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April 2003
© 2003 Ernest Lilley / SFRevu
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Jennifer Government by Max Barry
Doubleday HCVR: ISBN0385507593 PubDate: Jan 2003
Review by Alex Lightman

336 pages List price 19.95
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In Jennifer Government, US corporations rule most of the world and people’s last names reflect their current or recent former employers – it’s a branded world.

Companies like Nike increase their street credibility by getting employees to kill people trying to buy products whose supply is limited to provoke near riots to buy things, such as $2,000 pairs of Nike Mercuries. Companies can assign murder to employees, who can outsource hits to the local police, though the cops are likely to subcontract the job to the National Rifle Association, which has used its high membership fees to acquire a military comparable to national governments.

JG is the newest book in the subgenre of science fiction that could be called, “Corporate Futurism” or, more in tune with the times, “Corps Gone Wild!” Because there are no new technologies, no time travel, no space travel, no aliens, many readers of SFRevu might argue that JG isn’t really science fiction. The Library of Congress classification is “Capitalism- Fiction.” Because this reviewer has generated the workable definition of science fiction (“Science fiction is a vision of technology that people will pay to enjoy.”) he can definitively say that JG is, indeed science fiction. Author Max Barry, apparently a little nervous about SF cred, makes sure that readers are aware that he sees JG as SF by putting, “It’s Catch-22 by way of The Matrix” as the sole dust jacket quote. More to the point, John Nike, nemesis of protagonist JG, reads only one book. “John Nike was reading a novel called The Space Merchants; it had been reissued and he’d seen a review in Fast Company…All these old science-fiction (sic) books were the same; they thought future would be dominated by some hard-ass, oppressive Government…In The Space Merchants, the world was dominated by two advertising companies, which was closer to the truth. But still, there were so many laws the companies had to follow! If these guys had all the money, John wondered, who could stop them doing whatever they wanted?” Barry’s “what if” asks, “What if corporate execs could do whatever they wanted?” He has a character quote F. A. Hayek, “From the single-minded idealist to the fanatic is but a single step…There is only one step from fanaticism to barbarism.” (pg. 48). The answer is 300 pages of corporate execs doing entertainingly awful things – because they can, up to a point.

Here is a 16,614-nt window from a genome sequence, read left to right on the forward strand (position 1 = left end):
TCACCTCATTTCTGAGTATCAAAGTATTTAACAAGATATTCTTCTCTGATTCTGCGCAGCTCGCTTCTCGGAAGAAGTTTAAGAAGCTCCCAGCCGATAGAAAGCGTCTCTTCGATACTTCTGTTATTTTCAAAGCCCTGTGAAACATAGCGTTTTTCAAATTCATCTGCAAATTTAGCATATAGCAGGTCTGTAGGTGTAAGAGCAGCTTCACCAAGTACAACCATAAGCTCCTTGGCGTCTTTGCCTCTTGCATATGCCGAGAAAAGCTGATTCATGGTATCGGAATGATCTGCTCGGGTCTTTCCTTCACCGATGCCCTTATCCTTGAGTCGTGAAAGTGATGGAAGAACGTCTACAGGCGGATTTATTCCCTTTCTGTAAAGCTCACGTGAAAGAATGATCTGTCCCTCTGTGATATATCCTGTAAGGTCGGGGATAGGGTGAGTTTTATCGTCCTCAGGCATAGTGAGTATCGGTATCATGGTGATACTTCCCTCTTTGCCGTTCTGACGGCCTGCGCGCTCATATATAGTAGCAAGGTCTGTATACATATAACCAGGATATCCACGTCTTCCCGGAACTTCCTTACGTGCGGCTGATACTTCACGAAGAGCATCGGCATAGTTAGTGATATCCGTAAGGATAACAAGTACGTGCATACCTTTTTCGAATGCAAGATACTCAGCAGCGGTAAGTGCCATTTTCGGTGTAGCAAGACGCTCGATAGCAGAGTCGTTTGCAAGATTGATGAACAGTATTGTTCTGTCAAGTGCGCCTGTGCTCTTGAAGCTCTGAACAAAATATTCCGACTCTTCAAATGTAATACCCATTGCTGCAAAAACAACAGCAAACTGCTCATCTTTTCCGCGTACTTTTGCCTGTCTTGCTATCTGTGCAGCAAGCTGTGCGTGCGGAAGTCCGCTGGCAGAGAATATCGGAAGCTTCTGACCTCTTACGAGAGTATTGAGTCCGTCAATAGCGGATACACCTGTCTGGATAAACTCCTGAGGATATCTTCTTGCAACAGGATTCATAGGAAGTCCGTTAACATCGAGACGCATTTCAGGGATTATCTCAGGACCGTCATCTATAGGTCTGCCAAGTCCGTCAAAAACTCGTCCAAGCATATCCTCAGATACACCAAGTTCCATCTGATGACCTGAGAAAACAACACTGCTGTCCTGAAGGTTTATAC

In JG, the corporate executives are bastards, but, given Barry’s logic, they hire killers to whack children, hack the London Stock Exchange, use the National Rifle Association to assassinate the US President via missile attacks on Air Force One, and bring out heavy artillery to destroy Burger King. The astonishing thing about Barry’s book is that, with just two exceptions, he uses (and trashes) only established lawyer-defended brand names, especially Nike, Mitsui, ExxonMobil, and the NRA. The exceptions are US Alliance (based in Los Angeles) and Team Advantage (based in New York), which are the frequent flier mile clubs taken to the extent that they become comparable to the two ad agencies in The Space Merchants and dominate the world like superpowers in a new Corporate Cold War.

Jennifer Government, she of the barcode tattoo under her left eye from her days as product manager at Mattel, is one of the few good corporate execs, motivated by ethics and to save her daughter rather than money. The characters in JG are well-drawn and believable, even if their actions go beyond all plausibility but that of Science Fiction. Barry, though proudly Australian, has a sense of irony and dry wit as fine as any British writer. To wit, a scene when JG confronts John Nike: “He turned and fled. She took off after him. Max Synergy and the US Alliance suits just stood there. This, she discovered, was a common thread to the next four and half minutes: office workers standing around gaping while she and John zipped past them. John was screaming for the NRA or security or anyone with a gun, please, but there was not a lot of action from the suits and skirts at US Alliance. Companies claimed to be highly responsive, Jennifer thought, but you only had to chase a screaming man through their offices to realize it wasn’t true.” (pg. 284-5)

Barry’s novel, like most of Isaac Asmov’s novels, is 90% dialogue, most of it amusing and compelling. In short, I’d highly recommend this book. Max Barry and Doubleday need all the help they can get because this book seems designed to get them sued. In the end, like Gore Vidal’s Myron, which substituted Supreme Court justices for body parts (Rehnquist for penis, Powell for balls, Blackmum for asshole – I still remember 20 years later the descriptions were so shocking) Max Barry creates the sort of bad brand image associations that Naomi Klein and other anti-logo crusades were praying for. I will never look at a Nike logo again without seeing a body hanging from it. And that’s the power of JG.

sfr3d.gif (19860 bytes)© 2003 Ernest Lilley / SFRevu
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